Strength Training Exercises for Dancers

What strength training should I be doing?

There are many benefits to adding strength training as a dancer. Improving your strength will increase your tone, control and endurance of your muscles. It can sometimes be difficult to decide where to begin your strength training.  Research has shown that dancers who complete regular strength training, reduce their risk of injury. So where should you start?

Every dance style has slightly different demands on the body than others. This means that different parts of the body will have increased the risk of injury depending on the type of dancing that you do. For example, we have seen through research that ballet dancers are more likely to obtain foot and ankle injuries, whereas contemporary dancers are more likely to injure their knees or backs. Based on this, we have put together a basic strengthening program for a ballet and contemporary dancer to complete.

Ballet dancers

  1. Calf raises
    1. Keeping even weight through your toes, slowly rise up on the ball of your foot and then lower down
    2. Take care not to scrunch your toes and maintain a straight line from the front of the ankle to between the first and second toe
    3. Slow controlled movements, 2 seconds up, 2 seconds down
    4. Aim to complete 25 on each leg
    5. Start double leg to make easier
    6. Add resistance band to make for challenging
  1. Toe presses
    1. Use a theraband around one of your toes, to hold it like a hammock
    2. Keep your foot relaxed on the floor as you lift up your toe, without any activation
    3. Then actively, press your toe down to the floor against the resistance band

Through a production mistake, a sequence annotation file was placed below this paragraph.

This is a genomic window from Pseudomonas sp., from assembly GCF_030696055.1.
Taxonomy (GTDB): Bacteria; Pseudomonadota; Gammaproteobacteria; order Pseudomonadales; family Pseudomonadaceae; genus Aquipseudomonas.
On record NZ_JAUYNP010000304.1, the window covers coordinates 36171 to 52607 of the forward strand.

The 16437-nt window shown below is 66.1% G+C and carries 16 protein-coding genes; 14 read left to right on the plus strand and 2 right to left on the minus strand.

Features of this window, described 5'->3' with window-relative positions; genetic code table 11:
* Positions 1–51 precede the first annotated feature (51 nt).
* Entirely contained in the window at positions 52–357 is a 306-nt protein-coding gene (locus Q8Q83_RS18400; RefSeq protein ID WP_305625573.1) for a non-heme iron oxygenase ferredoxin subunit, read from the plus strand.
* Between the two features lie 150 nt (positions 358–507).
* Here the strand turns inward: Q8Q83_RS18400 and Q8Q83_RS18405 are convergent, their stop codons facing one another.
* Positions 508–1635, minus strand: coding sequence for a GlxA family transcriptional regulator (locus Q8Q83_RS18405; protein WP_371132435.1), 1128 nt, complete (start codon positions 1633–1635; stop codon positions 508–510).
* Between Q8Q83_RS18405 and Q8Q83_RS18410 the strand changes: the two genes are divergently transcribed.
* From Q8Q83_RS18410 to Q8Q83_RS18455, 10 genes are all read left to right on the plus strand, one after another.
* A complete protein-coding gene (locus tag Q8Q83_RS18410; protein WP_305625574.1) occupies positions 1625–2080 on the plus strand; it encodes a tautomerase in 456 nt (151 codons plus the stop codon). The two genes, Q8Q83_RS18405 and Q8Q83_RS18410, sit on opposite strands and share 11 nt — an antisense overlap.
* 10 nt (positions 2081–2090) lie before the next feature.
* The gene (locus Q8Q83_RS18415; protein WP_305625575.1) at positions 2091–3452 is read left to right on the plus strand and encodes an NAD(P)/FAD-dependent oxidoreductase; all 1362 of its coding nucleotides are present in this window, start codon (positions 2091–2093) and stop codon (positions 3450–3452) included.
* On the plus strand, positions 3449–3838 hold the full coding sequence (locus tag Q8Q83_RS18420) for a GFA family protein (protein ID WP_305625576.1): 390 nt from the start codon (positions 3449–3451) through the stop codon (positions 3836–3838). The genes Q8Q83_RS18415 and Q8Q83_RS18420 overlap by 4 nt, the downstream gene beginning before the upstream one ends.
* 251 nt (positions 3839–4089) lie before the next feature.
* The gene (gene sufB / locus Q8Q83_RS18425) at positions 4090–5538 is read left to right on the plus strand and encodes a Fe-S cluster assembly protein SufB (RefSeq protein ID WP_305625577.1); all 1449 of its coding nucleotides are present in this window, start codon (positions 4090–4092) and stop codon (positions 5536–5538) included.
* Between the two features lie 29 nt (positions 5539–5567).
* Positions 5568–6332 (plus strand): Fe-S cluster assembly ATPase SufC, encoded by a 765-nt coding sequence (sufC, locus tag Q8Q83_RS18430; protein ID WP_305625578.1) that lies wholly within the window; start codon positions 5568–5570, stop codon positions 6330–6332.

4. Ensure you keep your toes long and don’t scrunch
    5. Complete 10 presses per toe
  1. Pointing into pilates ball
    1. Have pilates ball or pillow between your foot and the wall
    2. Very slowly, point your foot into the ball
    3. Focus on lengthening through your heel as you point your foot
    4. Then slowly reverse this same movement, to come back into the relaxed starting position
    5. Complete 15-20repetitions
    6. Add a resistance band to make the movement more challenging
  1. Tippy bird
    1. Standing in a mini squat on one leg, with the other leg behind you for balance
    2. Keep your knee bent and hips back
    3. Fold from your hips to lower your chest towards your leg, then lift back up to the starting position
    4. Complete 15-20reps each leg
    5. Lift your back leg to make it more of a balance challenge

Contemporary dancers

  1. Squats
    1. Begin with your legs hip distance apart
    2. Bend from your knees and hips to lower your body, then press through your heels to stand again
    3. Add weight to this movement to make it more challenging for you
    4. Complete 3 sets of 10 reps
  1. Lunges
    1. Legs hip distance apart, one leg in front of the other
    2. Bend both legs to touch your back knee onto the floor
    3. Then press through your heels to lift up to standing
    4. Add weight to this movement to make it more challenging for you
    5. Complete 3 sets of 10 reps each side
  1. Side plank
    1. Press up onto your forearms and feet to lift your hips up in the air
    2. Keep your forearm, hips and knees aligned 
    3. Hold this position for 30 seconds, repeat 3 times
    4. Add hip dips whilst you are up in the side plank position for a challenge
  1. Paloff press
    1. Using either a cable machine or theraband
    2. Pull the band/handle out to the middle of your body, arms bent to keep it close to your chest
    3. Use your core to control and hold your position as you press your arms straight out in front of you, then return back
    4. Complete 15-20 repetitions each side
    5. Complete on one leg to make it more difficult

Give these exercises a try, aim to complete regular strength training 2-3 times per week to assist with consistency and prevent injury from occurring. If you have any questions, please consult your healthcare professional for further advice.


Ávila-Carvalho, L., Conceição, F., Escobar-Álvarez, J. A., Gondra, B., Leite, I., & Rama, L. (2022). The Effect of 16 Weeks of Lower-Limb Strength Training in Jumping Performance of Ballet Dancers. Frontiers in physiology, 12, 774327.
Koutedakis, Y., Clarke, F., Wyon, M., Aways, D., & Owolabi, O. (2009). Muscular Strength: Applications for Dancers. Medical Problems of Performing Artists, 24. 10.21091/mppa.2009.4032, available at: